The Outpost

Facing Shadows Inside
By testing Potratz
Published October 28, 2019

Looking at the Internal Hero/Villain Framework

Recently, I wrote about my daughter opting to cosplay a Dalek – the notorious race on Doctor Who who lacks the word “mercy” in their vocabulary and translate it to “exterminate” instead. Yeah, they’re villains for sure. 

My kiddo wanting to be the bad guy brought up a fascinating thought analysis. How does playing a villain inform your personality? As a parent, should I see this as a red flag? 

castle keys

In 2001, John Hodgman, in This American Life, did an episode about superpowers we wished we had (don’t worry relevance is coming). In it, he says, “At the heart of this decision,” choosing a superpower, “the question I really don’t want to face, is this: Who do you want to be, the person you hope to be, or the person you fear you actually are?” 

Tori Amos words it differently in “Devils and Gods.” In the song, she talks about how both devils and gods are alive within each of us. “Devils and gods are you and I / Safe and inside.” Having both, she reasons, is the “ultimate detractor of crime.”

Revisit Medusa as True Crime

Further running down this path, is the movie Maleficient. I adore this movie. In it, the protagonist is the villain of the Sleeping Beauty fairytale. The film expands on how she became the baddy and what happened afterward. Maleficient embraces her darkness, that Jungian “shadow,” or Hodgman’s “person we fear we are,” which sets her on a path that leads to true self-discovery.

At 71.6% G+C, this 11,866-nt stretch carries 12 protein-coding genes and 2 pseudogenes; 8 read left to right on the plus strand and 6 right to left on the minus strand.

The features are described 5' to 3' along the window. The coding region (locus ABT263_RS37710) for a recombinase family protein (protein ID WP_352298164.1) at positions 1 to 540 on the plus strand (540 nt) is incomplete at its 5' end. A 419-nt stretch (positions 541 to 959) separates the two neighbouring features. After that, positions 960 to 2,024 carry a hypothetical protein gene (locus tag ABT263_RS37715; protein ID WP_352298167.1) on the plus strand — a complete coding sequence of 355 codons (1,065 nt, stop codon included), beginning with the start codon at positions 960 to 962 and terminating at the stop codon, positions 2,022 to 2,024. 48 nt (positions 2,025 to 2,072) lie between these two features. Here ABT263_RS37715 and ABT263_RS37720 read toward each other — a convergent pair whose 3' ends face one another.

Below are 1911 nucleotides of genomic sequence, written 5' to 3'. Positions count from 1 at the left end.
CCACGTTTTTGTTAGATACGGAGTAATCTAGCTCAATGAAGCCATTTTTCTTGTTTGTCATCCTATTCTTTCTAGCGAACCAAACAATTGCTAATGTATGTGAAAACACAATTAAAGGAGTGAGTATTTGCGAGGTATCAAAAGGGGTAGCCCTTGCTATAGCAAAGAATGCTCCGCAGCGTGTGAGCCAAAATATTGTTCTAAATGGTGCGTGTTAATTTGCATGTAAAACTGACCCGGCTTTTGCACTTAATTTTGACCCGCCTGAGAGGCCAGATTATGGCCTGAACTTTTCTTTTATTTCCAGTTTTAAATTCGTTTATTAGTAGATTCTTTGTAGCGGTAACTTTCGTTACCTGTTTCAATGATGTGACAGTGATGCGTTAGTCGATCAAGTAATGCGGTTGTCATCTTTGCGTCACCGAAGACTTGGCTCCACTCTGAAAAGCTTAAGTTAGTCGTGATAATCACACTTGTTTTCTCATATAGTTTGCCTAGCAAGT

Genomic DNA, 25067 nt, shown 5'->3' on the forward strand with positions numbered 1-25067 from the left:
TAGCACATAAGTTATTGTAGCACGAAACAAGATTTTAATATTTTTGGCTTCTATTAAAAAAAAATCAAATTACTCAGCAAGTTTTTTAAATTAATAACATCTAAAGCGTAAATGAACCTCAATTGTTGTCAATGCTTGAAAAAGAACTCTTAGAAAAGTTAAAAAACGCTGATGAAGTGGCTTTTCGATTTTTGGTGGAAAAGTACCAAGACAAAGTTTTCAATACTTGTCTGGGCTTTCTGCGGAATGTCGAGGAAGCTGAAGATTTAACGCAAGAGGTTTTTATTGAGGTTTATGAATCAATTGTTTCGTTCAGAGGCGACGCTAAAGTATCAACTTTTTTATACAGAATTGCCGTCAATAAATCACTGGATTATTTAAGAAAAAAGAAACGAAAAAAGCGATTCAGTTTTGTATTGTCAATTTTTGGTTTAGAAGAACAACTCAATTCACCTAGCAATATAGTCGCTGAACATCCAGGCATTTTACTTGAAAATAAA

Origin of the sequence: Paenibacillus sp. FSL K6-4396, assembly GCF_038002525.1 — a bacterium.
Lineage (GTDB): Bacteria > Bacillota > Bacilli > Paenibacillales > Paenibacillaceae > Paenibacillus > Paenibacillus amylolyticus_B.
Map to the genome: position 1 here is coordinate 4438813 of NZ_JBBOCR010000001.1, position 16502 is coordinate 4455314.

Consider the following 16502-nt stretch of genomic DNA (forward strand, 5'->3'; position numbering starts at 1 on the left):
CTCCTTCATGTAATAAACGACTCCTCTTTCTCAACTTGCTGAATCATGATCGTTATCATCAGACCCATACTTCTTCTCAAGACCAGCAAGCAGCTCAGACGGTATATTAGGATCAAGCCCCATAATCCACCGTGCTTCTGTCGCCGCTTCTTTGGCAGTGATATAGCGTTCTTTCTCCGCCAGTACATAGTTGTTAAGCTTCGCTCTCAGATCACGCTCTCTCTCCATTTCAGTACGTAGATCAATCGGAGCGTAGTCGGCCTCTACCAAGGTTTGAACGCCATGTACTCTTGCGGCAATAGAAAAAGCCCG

What if ultimate healing, like in Maleficient, is found by acknowledging both sides existing within us? I need to really spell out: I am not advocating that members of The Outpost build an impressive lair in a volcano and become the leaders of SPECTRE. But it’s possible that understanding our hidden natures may be the first step to mental health. Maleficent did just that. She gave in to her need for revenge but then spends the rest of the movie rescuing an innocent girl she’s come to cherish from the curse she herself put in place. 

I would argue that “shadow” is still inside, but having acknowledged it, she understands now what it is and has room to grow and continue the arc of her development. Facing shadows inside gives her a layer of complexity.

So, back to the kiddo fixated with trigger-happy aliens shouting, “exterminate.” (I hope I didn’t give you whiplash with that lack of transition.) What if the kiddo is fairly adjusted? What if her love of Dalek-kind is an outward portrayal of her “facing her shadow” and by playing the villain she’s acknowledging an internal desire to shoot first and ask questions later?  Does cosplaying a make-believe villain allow her to use sci-fi darkness to process feelings in a healthy way? Does this type of exploration help her better discover her true self and prevent negative manifestations of the “shadow” later in life? Or, equally possible, maybe she’s just six and simply loves the creepy computerized voices? While I’d love to think my kiddo is one of the most self-aware people on the block, I have to face the realization that I am projecting quite a bit. 

So, asking Hodgman’s question of you: “Who do you want to be? The person you hope to be, or the person you fear you actually are?”

Have you already embraced your inner villain and explored the complex nature of your soul by facing the shadows inside?